Apple, Google Release Apis That Could Expose Users’ Data And Info

( Apple rolled out an update to its mobile operating system this week, which will set in motion the ability for contact tracing applications to work on their devices.
While the idea behind these apps is to help contain the spread of the coronavirus, they also could result in people giving up their privacy by opening up their phone to sharing data and information with apps, health-care organizations and other companies.
Apple and Google actually both released the first public versions of the “Exposure Notification” API, which is simply an interface that allows for communication to happen between programs and data on a mobile device. While the APIs by themselves won’t share data and start contact tracing, they’ll allow future third-party applications that are designed for that purpose to work.
According to a TechCrunch report, the Exposure Notification systems employ a “decentralized identifier system that uses randomly generated temporary keys created on a user’s device (but not tied to their specific identity or info).
“Apple and Google’s API allows public health agencies to define what constitutes potential exposure in terms of exposed time and distance, and they can tweak transmission risk and other factors according to their own standards.”
In other words, the APIs from Google and Apple only work if users manually download a specific contact tracing app, and then turn on the function to share information.
Apple’s documentation for its new iOS 13.5 says the Exposure Notifications are turned off by default at the system level. In order to turn it on, you’d have to download an app from your local health authority and then explicitly give your permission to use anonymous data for the programs to work.
According to the company:
“Each user will have to make an explicit choice to turn on the technology. [It] can also be turned off by the user at any time. [It] does not collect location data from your device, and does not share the identities of other users to each other, Google or Apple.”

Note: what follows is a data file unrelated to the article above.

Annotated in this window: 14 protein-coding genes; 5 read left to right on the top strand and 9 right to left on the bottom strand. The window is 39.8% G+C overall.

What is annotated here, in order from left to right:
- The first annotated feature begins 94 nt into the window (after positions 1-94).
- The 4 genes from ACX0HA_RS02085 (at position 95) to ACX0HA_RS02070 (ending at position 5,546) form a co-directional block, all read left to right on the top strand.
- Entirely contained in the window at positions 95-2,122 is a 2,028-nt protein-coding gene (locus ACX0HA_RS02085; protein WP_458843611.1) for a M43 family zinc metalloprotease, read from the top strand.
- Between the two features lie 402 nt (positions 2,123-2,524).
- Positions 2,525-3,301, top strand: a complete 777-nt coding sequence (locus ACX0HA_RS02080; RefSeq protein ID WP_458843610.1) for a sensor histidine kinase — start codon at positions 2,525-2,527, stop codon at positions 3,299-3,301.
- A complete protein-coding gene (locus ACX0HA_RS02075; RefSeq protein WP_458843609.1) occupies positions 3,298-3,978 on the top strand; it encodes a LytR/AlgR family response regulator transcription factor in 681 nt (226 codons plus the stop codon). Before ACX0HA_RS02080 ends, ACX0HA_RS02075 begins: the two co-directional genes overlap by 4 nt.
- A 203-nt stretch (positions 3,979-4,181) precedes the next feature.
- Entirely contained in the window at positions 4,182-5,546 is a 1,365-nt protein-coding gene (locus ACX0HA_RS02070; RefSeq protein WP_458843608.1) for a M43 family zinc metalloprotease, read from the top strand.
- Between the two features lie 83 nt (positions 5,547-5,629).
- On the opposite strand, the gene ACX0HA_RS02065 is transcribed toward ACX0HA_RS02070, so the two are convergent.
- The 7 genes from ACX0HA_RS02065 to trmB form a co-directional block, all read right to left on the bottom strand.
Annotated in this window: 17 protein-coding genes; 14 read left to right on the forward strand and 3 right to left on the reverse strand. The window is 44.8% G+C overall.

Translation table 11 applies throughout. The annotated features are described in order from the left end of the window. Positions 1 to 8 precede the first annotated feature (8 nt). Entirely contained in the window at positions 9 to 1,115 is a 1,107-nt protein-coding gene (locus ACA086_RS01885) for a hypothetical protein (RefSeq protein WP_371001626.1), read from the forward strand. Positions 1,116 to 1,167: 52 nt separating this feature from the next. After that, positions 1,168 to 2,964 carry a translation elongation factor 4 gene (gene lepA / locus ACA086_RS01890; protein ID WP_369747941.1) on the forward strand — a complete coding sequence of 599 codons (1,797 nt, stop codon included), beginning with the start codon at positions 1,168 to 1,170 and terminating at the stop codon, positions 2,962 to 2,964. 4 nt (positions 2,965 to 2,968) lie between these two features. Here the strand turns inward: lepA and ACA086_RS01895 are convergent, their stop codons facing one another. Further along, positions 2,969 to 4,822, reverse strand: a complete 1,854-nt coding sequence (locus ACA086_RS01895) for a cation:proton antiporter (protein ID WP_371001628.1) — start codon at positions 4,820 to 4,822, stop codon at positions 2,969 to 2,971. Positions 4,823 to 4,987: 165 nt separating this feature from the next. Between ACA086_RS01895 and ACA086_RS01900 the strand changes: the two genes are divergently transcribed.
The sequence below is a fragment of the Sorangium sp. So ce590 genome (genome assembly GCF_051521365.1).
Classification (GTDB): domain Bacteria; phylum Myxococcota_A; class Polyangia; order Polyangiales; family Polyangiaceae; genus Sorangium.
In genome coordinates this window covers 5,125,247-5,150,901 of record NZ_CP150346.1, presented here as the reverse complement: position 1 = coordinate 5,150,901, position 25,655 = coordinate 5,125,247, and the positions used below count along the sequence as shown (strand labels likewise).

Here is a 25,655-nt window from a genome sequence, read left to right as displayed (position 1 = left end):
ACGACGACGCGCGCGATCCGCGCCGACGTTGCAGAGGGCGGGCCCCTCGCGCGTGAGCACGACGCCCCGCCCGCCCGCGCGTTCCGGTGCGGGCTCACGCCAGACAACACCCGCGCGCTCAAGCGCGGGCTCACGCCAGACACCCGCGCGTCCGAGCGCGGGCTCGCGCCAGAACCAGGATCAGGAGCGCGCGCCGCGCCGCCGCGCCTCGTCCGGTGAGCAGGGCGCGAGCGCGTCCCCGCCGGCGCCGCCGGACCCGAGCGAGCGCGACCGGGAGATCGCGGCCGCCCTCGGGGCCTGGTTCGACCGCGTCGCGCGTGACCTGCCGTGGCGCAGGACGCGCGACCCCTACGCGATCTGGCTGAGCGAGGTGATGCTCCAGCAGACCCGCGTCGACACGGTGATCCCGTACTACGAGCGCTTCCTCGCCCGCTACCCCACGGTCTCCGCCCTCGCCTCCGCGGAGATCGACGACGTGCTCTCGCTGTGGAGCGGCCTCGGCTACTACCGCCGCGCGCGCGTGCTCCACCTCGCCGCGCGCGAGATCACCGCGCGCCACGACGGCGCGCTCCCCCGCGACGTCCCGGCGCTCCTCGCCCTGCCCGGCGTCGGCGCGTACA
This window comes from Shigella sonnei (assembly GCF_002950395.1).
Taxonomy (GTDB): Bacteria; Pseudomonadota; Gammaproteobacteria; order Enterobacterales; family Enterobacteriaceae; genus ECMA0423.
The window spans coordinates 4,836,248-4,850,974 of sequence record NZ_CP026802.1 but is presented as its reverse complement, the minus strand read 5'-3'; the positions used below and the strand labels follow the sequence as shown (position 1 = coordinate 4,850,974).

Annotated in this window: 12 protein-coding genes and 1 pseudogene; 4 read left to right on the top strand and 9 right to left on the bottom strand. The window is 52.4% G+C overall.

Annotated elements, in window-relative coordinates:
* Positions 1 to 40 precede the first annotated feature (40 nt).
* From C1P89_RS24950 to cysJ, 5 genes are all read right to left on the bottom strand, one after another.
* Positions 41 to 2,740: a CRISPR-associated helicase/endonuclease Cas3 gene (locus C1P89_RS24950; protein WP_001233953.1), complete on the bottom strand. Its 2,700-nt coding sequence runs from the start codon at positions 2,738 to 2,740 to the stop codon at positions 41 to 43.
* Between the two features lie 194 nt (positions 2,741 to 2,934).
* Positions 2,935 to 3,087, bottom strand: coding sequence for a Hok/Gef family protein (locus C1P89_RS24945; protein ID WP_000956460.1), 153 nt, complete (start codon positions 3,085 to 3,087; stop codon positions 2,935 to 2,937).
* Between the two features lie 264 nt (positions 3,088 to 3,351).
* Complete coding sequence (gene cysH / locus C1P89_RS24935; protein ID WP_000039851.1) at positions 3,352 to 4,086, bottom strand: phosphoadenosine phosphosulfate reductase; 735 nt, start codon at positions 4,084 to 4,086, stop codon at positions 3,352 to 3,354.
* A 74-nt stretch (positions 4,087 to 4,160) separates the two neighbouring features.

Data is only given to “public health authorities” as long as the apps they develop “meet specific criteria around privacy, security and data control,” the company says.
Despite the two huge tech companies assuring people these new Exposure Notification APIs and ensuing apps won’t compromise users’ data, there are plenty of people who are naturally concerned and skeptical. Even some in the legal community feel the same way, such as Ryan Calo, a professor at the University of Washington Law School.
Calo said societies are going to have to accept “privacy trade-offs,” otherwise these coronavirus tracking systems will be “unlikely to help people navigate their world, to leave their house and feel safe.”
DP3T, a technology group in Europe, says this promise of a safeguard, law enforcement agencies and/or hackers could still potentially break the safeguards, which could open the door to “long-term persistent surveillance of individuals by third parties.”
As Michael Veale, of the University College of London, said:
“We need a roadmap of where this is going, who might have access, and without that roadmap and accountability around it, it is very hard to say the system is secure against mission creep.”